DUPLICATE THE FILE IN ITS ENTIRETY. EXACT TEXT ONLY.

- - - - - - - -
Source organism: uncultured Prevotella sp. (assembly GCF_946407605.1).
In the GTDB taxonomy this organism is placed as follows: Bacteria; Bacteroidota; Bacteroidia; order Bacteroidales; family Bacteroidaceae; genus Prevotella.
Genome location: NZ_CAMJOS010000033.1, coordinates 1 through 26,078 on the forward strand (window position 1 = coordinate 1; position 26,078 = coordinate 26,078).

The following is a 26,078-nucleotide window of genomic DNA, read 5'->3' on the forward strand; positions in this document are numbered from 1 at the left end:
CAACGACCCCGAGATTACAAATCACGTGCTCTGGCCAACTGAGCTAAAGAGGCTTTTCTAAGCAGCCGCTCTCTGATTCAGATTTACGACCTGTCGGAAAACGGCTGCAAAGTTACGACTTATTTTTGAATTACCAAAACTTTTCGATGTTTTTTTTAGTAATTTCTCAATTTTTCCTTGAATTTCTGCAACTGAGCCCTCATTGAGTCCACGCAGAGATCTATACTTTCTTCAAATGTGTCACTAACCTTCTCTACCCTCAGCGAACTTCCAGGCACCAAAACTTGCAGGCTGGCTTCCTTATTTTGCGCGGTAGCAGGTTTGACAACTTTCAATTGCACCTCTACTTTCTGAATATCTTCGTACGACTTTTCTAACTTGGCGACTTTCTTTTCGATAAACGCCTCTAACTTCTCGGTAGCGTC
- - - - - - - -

Source organism: uncultured Prevotella sp. (assembly GCF_946407605.1).
In the GTDB taxonomy this organism is placed as follows: Bacteria; Bacteroidota; Bacteroidia; order Bacteroidales; family Bacteroidaceae; genus Prevotella.
Genome location: NZ_CAMJOS010000033.1, coordinates 1 through 26,078 on the forward strand (window position 1 = coordinate 1; position 26,078 = coordinate 26,078).

The following is a 26,078-nucleotide window of genomic DNA, read 5'->3' on the forward strand; positions in this document are numbered from 1 at the left end:
CAACGACCCCGAGATTACAAATCACGTGCTCTGGCCAACTGAGCTAAAGAGGCTTTTCTAAGCAGCCGCTCTCTGATTCAGATTTACGACCTGTCGGAAAACGGCTGCAAAGTTACGACTTATTTTTGAATTACCAAAACTTTTCGATGTTTTTTTTAGTAATTTCTCAATTTTTCCTTGAATTTCTGCAACTGAGCCCTCATTGAGTCCACGCAGAGATCTATACTTTCTTCAAATGTGTCACTAACCTTCTCTACCCTCAGCGAACTTCCAGGCACCAAAACTTGCAGGCTGGCTTCCTTATTTTGCGCGGTAGCAGGTTTGACAACTTTCAATTGCACCTCTACTTTCTGAATATCTTCGTACGACTTTTCTAACTTGGCGACTTTCTTTTCGATAAACGCCTCTAACTTCTCGGTAGCGTC